Last editedSep 20212 min read
Although it’s a legal term, the arbitration process also applies to business contracts. So, what is arbitration, and how does this process work? We’ll cover everything you need to know about the arbitration meaning below along with its pros and cons.
What is arbitration?
The process of arbitration allows two parties involved in a dispute to avoid taking the case to court. It offers an alternative form of dispute resolution involving less time and lower cost than litigation. Rather than taking your case to court in front of a judge, instead you’ll use designated arbitrators to come to a binding agreement.
During the arbitration process, the claimant files a claim against a respondent. Both can present their case to an independent arbitrator, who views evidence and listens to both sides before deciding on an award. The award is legally binding, which means you can’t go to court for an appeal except for exceptional circumstances.
Arbitration clauses are commonly included in business contracts, stating that any claims arising must be settled by an arbitrator. You’ll see this in credit card, retail, and employment contracts among others.
How does the arbitration process work?
There are slightly different procedures to follow depending on the country of arbitration, but generally the first step is to select an arbitrator before attending a hearing. The arbitrator listens to both sides, views supporting evidence, and then shares their decision.
In the UK, you’ll need to apply with the Chartered Institute of Arbitrators to find a qualified professional to hear your claim. The claimant will need to pay a fee plus VAT as part of the application. Chartered arbitrators are professionals with a high level of expertise in their area, whether it’s labour, employment, commercial, or international legal issues.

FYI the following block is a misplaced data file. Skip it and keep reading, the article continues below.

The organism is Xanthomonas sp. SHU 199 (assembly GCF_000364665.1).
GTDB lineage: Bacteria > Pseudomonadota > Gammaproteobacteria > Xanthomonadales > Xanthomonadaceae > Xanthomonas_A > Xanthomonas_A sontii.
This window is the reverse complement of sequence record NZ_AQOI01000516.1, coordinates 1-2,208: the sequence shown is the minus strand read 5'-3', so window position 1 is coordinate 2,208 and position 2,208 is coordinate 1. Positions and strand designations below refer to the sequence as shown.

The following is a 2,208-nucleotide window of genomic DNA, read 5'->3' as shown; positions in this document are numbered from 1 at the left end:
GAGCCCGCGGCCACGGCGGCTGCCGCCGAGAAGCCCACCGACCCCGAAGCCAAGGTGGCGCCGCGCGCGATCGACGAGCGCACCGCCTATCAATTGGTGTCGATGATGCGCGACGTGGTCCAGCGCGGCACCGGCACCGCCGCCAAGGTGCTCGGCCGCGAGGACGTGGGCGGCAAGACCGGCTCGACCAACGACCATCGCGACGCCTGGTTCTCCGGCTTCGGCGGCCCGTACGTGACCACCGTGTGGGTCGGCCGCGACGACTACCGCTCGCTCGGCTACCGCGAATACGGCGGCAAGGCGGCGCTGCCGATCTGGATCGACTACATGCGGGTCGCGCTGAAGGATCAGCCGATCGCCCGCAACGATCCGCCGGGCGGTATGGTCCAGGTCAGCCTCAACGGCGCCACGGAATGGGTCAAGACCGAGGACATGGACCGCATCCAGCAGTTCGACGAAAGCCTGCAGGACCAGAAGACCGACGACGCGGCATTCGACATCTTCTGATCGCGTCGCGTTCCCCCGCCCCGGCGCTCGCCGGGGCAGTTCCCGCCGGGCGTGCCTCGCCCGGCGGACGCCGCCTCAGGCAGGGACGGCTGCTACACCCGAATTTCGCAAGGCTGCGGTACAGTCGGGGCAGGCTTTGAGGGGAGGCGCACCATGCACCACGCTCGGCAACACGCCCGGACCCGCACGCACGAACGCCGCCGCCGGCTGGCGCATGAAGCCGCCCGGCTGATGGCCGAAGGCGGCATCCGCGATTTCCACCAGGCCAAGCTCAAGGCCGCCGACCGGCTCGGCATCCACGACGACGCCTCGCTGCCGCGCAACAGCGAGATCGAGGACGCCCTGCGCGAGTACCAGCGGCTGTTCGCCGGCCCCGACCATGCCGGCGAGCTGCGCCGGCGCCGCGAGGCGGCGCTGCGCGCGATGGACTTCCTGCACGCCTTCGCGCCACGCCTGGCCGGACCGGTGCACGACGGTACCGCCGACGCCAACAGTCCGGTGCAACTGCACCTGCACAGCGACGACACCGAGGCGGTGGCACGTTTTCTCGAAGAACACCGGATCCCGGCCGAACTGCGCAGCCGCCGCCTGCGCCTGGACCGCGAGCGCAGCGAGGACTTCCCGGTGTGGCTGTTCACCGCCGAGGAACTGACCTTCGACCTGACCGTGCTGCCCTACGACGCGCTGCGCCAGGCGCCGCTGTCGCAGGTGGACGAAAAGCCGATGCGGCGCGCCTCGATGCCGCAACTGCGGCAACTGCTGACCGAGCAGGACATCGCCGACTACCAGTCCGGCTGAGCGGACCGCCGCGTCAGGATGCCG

Although the arbitration process is faster than litigation, it still can take up to 45 days for the arbitrator to make his or her decision. You can speed up the process by agreeing upon a shorter timescale with all parties involved.
After hearing all evidence, the arbitrator gives an award to the claimant or respondent. It’s difficult to launch any appeal if you lose the case, unless you can prove it was mishandled in some way.
Arbitration vs mediation
The arbitration meaning is often used synonymously with mediation, but the two terms involve different processes. Mediation is also an alternative dispute resolution method, but while arbitration is binding, mediation is far less formal. With mediation, a third party helps two parties resolve a dispute. The process is entirely voluntary, with no binding settlement imposed at the end. Instead, a mediator simply tries to help the parties come to a verbal agreement to resolve the matter.
Advantages and disadvantages of arbitration
Arbitration often makes sense for businesses when the dispute relates to technical subject matter. In a traditional courtroom, you wouldn’t be able to choose a judge who happens to be an industry expert, whereas you can choose an expert arbitrator with the right skill set.
There are additional advantages and disadvantages of arbitration to consider.
Arbitration is usually faster and cheaper than litigation in court
It’s a more flexible process for businesses
You can agree to make the process and awards confidential
It’s difficult to appeal an arbitral award, putting an end to the matter
However, arbitration isn’t the best course of action in every case. Although arbitration is usually less costly than litigation, both parties will still need to pay for their own arbitrators. When a decision is binding, this means that the parties waive any rights to have a judge decide the case. There’s also limited possibility for appeal, which is an advantage for the winning party and a disadvantage for the losing party. In other words, when the process is complete, you’ll need to stick with the decision.
While arbitration is useful for some parties, others will prefer to pursue the avenues of mediation or even litigation.
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